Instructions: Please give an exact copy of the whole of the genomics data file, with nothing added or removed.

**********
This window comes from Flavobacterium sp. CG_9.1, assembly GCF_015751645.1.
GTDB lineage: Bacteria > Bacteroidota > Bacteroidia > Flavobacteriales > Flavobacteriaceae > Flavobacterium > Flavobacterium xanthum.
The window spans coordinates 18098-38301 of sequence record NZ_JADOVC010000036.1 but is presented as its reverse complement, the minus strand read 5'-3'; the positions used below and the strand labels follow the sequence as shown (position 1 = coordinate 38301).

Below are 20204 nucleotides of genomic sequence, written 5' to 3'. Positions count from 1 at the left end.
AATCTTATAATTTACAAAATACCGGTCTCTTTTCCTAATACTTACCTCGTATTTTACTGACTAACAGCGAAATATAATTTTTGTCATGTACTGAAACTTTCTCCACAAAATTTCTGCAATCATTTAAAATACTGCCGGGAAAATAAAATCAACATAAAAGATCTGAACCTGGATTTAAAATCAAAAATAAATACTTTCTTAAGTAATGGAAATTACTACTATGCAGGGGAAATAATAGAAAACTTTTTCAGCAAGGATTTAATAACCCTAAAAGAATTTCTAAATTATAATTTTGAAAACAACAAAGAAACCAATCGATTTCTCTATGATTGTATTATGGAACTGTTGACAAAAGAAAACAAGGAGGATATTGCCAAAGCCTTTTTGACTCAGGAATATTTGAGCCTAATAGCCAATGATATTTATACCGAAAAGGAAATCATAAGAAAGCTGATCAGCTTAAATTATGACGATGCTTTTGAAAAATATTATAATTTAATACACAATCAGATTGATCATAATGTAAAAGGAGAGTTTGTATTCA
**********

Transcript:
This window comes from Flavobacterium sp. CG_9.1, assembly GCF_015751645.1.
GTDB lineage: Bacteria > Bacteroidota > Bacteroidia > Flavobacteriales > Flavobacteriaceae > Flavobacterium > Flavobacterium xanthum.
The window spans coordinates 18098-38301 of sequence record NZ_JADOVC010000036.1 but is presented as its reverse complement, the minus strand read 5'-3'; the positions used below and the strand labels follow the sequence as shown (position 1 = coordinate 38301).

Below are 20204 nucleotides of genomic sequence, written 5' to 3'. Positions count from 1 at the left end.
AATCTTATAATTTACAAAATACCGGTCTCTTTTCCTAATACTTACCTCGTATTTTACTGACTAACAGCGAAATATAATTTTTGTCATGTACTGAAACTTTCTCCACAAAATTTCTGCAATCATTTAAAATACTGCCGGGAAAATAAAATCAACATAAAAGATCTGAACCTGGATTTAAAATCAAAAATAAATACTTTCTTAAGTAATGGAAATTACTACTATGCAGGGGAAATAATAGAAAACTTTTTCAGCAAGGATTTAATAACCCTAAAAGAATTTCTAAATTATAATTTTGAAAACAACAAAGAAACCAATCGATTTCTCTATGATTGTATTATGGAACTGTTGACAAAAGAAAACAAGGAGGATATTGCCAAAGCCTTTTTGACTCAGGAATATTTGAGCCTAATAGCCAATGATATTTATACCGAAAAGGAAATCATAAGAAAGCTGATCAGCTTAAATTATGACGATGCTTTTGAAAAATATTATAATTTAATACACAATCAGATTGATCATAATGTAAAAGGAGAGTTTGTATTCA